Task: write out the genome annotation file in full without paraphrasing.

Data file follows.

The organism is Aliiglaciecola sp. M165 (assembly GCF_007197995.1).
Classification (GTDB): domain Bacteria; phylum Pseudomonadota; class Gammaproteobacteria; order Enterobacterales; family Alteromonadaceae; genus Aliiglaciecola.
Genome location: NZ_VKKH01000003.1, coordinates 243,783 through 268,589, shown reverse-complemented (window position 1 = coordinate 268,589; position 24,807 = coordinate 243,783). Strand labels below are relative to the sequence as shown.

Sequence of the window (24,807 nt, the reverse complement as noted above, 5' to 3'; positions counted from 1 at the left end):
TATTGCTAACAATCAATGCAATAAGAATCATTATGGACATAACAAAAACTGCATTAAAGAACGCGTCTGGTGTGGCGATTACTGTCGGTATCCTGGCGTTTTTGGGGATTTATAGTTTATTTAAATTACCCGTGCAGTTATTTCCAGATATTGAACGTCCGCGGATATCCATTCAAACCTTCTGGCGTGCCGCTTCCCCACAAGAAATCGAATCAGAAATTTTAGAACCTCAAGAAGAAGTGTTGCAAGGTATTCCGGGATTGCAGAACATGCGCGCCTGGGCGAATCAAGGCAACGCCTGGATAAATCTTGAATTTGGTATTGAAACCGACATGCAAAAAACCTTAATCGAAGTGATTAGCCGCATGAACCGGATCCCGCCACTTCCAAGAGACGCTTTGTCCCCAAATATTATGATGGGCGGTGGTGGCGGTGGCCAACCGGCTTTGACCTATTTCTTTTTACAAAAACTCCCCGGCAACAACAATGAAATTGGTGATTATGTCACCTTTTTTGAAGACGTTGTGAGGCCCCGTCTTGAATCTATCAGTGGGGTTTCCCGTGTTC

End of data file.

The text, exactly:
The organism is Aliiglaciecola sp. M165 (assembly GCF_007197995.1).
Classification (GTDB): domain Bacteria; phylum Pseudomonadota; class Gammaproteobacteria; order Enterobacterales; family Alteromonadaceae; genus Aliiglaciecola.
Genome location: NZ_VKKH01000003.1, coordinates 243,783 through 268,589, shown reverse-complemented (window position 1 = coordinate 268,589; position 24,807 = coordinate 243,783). Strand labels below are relative to the sequence as shown.

Sequence of the window (24,807 nt, the reverse complement as noted above, 5' to 3'; positions counted from 1 at the left end):
TATTGCTAACAATCAATGCAATAAGAATCATTATGGACATAACAAAAACTGCATTAAAGAACGCGTCTGGTGTGGCGATTACTGTCGGTATCCTGGCGTTTTTGGGGATTTATAGTTTATTTAAATTACCCGTGCAGTTATTTCCAGATATTGAACGTCCGCGGATATCCATTCAAACCTTCTGGCGTGCCGCTTCCCCACAAGAAATCGAATCAGAAATTTTAGAACCTCAAGAAGAAGTGTTGCAAGGTATTCCGGGATTGCAGAACATGCGCGCCTGGGCGAATCAAGGCAACGCCTGGATAAATCTTGAATTTGGTATTGAAACCGACATGCAAAAAACCTTAATCGAAGTGATTAGCCGCATGAACCGGATCCCGCCACTTCCAAGAGACGCTTTGTCCCCAAATATTATGATGGGCGGTGGTGGCGGTGGCCAACCGGCTTTGACCTATTTCTTTTTACAAAAACTCCCCGGCAACAACAATGAAATTGGTGATTATGTCACCTTTTTTGAAGACGTTGTGAGGCCCCGTCTTGAATCTATCAGTGGGGTTTCCCGTGTTC